Putting babies down on their backs is widely recommended as the safest way to place babies down to sleep. (1) In fact, since this recommendation was first made in 1992 and the Back to Sleep Campaign was initiated in 1994, there has been a 50% reduction in the number of infants dying from Sudden Infant Death Syndrome (SIDS). Although there has also been a sharp increase in the number of infants who are put down on their backs to sleep, fear of choking is one of the most common barriers preventing parents from following the recommendation. (2-5) In a recently published study, 56% of the participants believed that choking risk was highest when infants were placed on their backs. (2)
Fortunately, studies also show that the increased prevalence of putting babies on their backs to sleep was not associated with an increase in deaths by choking. (6) Similar findings have been reported in other countries with recommendations similar to the US Back to Sleep Campaign, including England and Australia.
Even though the risk of choking is low, there are some things you can do to help ease your fears:
- Make sure your baby gets plenty of physical activity. By being able to move her neck, arms and legs, she will get stronger.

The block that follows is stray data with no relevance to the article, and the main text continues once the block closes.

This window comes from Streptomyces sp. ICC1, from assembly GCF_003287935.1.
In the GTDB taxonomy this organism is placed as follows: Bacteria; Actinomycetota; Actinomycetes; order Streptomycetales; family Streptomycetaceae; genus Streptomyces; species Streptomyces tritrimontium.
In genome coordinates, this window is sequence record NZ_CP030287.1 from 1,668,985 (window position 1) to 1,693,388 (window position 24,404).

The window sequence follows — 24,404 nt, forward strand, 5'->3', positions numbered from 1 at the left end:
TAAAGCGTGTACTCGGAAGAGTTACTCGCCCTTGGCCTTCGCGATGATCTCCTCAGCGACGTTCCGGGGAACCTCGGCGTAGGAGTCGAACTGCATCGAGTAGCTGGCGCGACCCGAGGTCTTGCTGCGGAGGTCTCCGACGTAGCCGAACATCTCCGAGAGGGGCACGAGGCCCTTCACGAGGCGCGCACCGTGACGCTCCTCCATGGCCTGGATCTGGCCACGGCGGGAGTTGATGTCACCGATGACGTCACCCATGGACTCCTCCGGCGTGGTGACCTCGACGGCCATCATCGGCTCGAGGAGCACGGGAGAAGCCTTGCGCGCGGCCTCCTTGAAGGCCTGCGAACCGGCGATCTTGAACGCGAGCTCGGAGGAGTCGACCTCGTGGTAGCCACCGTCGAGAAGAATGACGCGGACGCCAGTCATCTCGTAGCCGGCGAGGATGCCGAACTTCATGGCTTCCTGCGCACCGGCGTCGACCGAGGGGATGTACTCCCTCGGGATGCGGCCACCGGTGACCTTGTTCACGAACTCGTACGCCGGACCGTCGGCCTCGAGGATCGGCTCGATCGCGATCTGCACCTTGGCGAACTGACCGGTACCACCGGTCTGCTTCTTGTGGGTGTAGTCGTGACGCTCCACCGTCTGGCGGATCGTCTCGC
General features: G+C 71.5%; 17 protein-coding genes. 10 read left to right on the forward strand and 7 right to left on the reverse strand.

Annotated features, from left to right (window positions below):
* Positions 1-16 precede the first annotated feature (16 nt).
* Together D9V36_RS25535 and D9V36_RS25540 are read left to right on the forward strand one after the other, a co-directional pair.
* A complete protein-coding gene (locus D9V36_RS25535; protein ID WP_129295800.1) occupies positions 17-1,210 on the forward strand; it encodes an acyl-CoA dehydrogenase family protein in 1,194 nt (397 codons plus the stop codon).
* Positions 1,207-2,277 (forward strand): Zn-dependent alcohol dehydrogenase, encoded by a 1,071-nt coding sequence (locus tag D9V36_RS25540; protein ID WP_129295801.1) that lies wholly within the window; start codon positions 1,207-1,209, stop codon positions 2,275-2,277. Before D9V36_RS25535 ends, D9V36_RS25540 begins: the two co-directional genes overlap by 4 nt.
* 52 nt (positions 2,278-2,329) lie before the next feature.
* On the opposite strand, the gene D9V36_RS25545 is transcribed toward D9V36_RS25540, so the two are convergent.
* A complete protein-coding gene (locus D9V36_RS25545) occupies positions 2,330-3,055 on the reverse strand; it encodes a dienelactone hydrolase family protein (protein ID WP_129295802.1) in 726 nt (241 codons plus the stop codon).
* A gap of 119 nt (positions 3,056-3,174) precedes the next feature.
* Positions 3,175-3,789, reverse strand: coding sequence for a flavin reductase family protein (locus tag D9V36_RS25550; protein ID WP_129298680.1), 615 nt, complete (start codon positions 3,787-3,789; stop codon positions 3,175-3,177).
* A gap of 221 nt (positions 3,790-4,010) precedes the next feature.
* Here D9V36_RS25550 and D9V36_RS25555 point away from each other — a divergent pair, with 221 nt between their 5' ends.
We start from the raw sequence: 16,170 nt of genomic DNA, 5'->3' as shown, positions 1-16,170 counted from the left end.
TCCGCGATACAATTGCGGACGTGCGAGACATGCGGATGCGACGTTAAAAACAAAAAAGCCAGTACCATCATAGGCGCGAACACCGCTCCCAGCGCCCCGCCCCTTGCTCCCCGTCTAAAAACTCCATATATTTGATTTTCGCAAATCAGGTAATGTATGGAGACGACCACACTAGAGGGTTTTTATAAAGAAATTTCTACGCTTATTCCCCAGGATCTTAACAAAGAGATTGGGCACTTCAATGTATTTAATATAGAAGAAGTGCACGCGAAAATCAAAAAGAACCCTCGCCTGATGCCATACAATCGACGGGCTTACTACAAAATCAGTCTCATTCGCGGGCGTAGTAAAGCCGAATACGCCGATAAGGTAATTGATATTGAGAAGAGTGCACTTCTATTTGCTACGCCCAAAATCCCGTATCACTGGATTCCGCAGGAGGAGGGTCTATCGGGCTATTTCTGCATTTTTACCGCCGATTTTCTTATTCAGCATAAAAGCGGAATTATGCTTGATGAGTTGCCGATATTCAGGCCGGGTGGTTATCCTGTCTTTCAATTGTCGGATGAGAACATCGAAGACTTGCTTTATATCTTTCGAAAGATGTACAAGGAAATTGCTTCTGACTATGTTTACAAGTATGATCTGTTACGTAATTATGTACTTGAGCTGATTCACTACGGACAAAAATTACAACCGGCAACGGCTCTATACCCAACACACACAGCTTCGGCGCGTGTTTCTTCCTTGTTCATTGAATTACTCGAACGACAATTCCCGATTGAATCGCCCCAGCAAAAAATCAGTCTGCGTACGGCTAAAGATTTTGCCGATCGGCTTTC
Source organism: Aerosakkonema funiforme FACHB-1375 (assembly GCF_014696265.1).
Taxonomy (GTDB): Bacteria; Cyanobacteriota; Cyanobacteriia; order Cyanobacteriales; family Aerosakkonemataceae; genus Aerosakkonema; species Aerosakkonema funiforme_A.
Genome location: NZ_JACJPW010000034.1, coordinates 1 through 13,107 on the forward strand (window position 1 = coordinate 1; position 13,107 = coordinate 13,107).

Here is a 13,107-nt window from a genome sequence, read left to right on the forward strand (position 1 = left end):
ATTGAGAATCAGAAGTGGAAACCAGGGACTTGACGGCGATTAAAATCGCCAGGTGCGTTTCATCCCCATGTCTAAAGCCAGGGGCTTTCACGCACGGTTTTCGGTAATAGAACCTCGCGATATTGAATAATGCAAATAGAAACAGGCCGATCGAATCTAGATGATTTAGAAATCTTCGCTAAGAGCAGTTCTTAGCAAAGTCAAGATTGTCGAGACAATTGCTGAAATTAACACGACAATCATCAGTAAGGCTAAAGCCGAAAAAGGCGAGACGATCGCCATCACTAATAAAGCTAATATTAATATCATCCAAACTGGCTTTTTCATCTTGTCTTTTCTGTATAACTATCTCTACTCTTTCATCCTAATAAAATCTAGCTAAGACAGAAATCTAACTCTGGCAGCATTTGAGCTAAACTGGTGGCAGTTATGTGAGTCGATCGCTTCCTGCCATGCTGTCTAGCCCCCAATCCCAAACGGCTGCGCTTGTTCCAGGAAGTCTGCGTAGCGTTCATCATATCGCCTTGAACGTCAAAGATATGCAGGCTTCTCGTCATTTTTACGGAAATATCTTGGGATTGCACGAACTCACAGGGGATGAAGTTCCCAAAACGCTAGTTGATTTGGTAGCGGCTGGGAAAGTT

- Once your baby can roll over on her own, you should still put her down on her back to sleep. However, it’s ok if she rolls over while she sleeps, you don’t need to turn her back over.
- Keep your baby’s sleeping area free of pillows, blankets, and toys that could cover her face.
- If your baby seems to be spitting up or showing signs of reflux, talk to your pediatrician.
1. AAP Task Force on Sudden Infant Death Syndrome. The Changing Concept of Sudden Infant Death Syndrome: Diagnostic Coding Shifts, Controversies Regarding the Sleeping Environment, and New Variables to Consider in Reducing Risk. Pediatrics. 2005;116 (5):1245-1255.
2. Von Kohorn et al. Influence of Prior Advice and Beliefs of Mothers on Infant Sleep Position. Arch Pediatr Adolesc Med. 2010; 164(4):363-369.
3. Colson et al. Barriers to Following the Supine Sleep Recommendation Among Mothers at Four Center for the Women, Infants, and Children Program. Pediatrics. 2006;118(2):243-250.
4. Willinger et al. Factors associated with caregivers’ choice of infant sleep position, 1994-1998: the National Infant Sleep Position Study. JAMA. 2000;283:2135-2142.
5. Brenner et al. Prevalence and predictors of the pron sleep position among inner-city infants. JAMA. 1998;280:341-346.
6. Malloy MH. Trends in Postnaeonatal Apiration Deaths and Reclassification of Sudden Infant Death Syndrome: Impact of the “Back to Sleep” Program. Pediatrics. 2002;109(2):661-665.
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